Korea abandonedDuring his first summit meeting with the president of China, Donald Trump at one point joked, “We’ve had a long discussion already, and so far I’ve gotten nothing,” as if he were a hungry boxer. It seemed rude for a comment coming from the U.S. president, but I was reminded that he had pledged to make America safe and give jobs to the American people. Trump appeared to have an obsession with safety and jobs.
In contrast, Xi Jinping’s approach was relatively refined. “We have a thousand reasons to get China-U.S. relations right, and not one reason to spoil the China-U.S. relationship,” Xi said. The comment appeared to be reasonable, but it felt bitter to think about China’s practice of completely changing its face when its interests, no matter how small, are harmed.
In the end, Trump won big. He agreed with Xi to resolve the trade imbalance between the two countries in the next 100 days. Xi, too, won his goal of creating measures to prevent military conflict in the South China Sea. The two countries traded economy and security in the negotiation.
We, however, are still in trouble. North Korea’s nuclear arms program and planned deployment of the United States’ Terminal High Altitude Area Defense (Thaad) missile shield were revealed as a contradiction that cannot be resolved. If Trump and Xi fail to resolve the issues, there will be no answer.
We can hope that some change in the security situation will also change the core interests of the United States and China. Some of these shifts might include Kim Jong-un threatening China with missiles. Some say it is unimaginable, but unimaginable things do happen in our world. It is also possible that Kim could cooperate with Russia to start a lonely fight against the United States and China.
For South Korea, there are also some possible changes, and they are more realistic. One is a scenario that the National Assembly will vote against Thaad deployment once a new president takes office. Since the Democratic Party and People’s Party formally oppose Thaad deployment, it is feasible. It will be a future where the anti-American ideals of the Thaad protesters and advocates of independent peace will be realized. The new president might declare a reboot of the Kaesong Industrial Complex and Mount Kumgang tours and propose a summit with Kim. Then, South Korea will be seen as pro-China diplomatically, and China will stop its retaliation against Thaad.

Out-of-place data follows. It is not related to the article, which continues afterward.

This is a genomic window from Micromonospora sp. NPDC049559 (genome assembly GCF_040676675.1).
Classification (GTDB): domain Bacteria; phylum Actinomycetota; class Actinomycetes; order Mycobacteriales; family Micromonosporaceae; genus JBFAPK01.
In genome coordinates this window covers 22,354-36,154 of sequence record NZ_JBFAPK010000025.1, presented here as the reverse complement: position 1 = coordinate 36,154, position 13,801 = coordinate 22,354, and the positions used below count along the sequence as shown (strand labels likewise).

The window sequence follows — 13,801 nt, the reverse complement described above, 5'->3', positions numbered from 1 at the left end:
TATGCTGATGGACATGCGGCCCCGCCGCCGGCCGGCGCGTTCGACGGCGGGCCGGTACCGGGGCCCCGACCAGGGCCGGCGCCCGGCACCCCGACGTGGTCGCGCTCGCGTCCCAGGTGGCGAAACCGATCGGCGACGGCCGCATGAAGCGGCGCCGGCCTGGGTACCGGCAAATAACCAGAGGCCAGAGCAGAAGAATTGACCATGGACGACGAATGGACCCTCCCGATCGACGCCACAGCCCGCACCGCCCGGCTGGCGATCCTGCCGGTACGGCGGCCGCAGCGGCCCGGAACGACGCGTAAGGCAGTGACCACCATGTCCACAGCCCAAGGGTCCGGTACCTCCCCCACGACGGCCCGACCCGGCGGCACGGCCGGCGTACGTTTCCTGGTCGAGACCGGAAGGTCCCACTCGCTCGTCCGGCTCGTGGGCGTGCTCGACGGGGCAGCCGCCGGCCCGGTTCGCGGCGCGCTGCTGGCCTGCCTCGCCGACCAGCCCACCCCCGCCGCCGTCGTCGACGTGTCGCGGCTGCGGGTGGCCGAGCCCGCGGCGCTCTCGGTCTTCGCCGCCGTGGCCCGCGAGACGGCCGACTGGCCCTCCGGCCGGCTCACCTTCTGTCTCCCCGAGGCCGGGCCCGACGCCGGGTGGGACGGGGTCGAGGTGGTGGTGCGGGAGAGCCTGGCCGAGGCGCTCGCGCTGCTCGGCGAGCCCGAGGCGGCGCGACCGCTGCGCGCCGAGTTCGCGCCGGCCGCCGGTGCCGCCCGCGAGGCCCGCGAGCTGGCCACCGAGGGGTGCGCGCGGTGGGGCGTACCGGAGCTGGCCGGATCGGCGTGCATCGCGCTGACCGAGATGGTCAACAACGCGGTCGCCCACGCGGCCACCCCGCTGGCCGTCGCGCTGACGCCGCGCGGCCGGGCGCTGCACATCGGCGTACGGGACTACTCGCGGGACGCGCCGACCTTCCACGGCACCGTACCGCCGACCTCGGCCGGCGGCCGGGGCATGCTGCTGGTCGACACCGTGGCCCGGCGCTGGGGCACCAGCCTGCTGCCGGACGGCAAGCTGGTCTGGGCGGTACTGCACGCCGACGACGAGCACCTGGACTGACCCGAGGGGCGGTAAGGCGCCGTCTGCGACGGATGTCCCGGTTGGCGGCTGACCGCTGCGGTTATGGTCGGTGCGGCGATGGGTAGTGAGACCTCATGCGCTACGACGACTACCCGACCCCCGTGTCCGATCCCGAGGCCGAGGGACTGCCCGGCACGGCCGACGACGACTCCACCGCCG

But we must not forget about the price we have to pay. We will become a violator of UN resolutions that have meticulously stated sanctions against Pyongyang. We will face condemnation for giving cash to support the North’s nuclear and missile programs. We will have nothing to say if Trump declares termination of the Korea-U.S. alliance. American troops will leave the South, and U.S. defense of East Asia will be moved from the DMZ to the west coast of Japan.
One could criticize these predictions as irresponsible, but unfortunately, it was Trump and Xi who decided to act irresponsibly by doing nothing about the Korean Peninsula. The United States will act unilaterally. Trump will repeat what he said to Xi in Florida to the next administration of South Korea.
A presidential front-runner said the United States must consult with us before making any responses. But that will not happen. If we break the promise to allow Thaad deployment, the Trump administration will think South Korea has failed to perform its duty as an ally.
The presidential candidates must awake from their dreams. Our short-sighted play of independence is being ridiculed by the international community. The candidates must appeal to the voters that the Korea-U.S. alliance must be bolstered, and the public must unite to stand up to China. When you try to have it both ways on security issues, you will be abandoned by both the United States and China.
JoongAng Ilbo, April 10, Page 30
*The author is a columnist at the JoongAng Ilbo.
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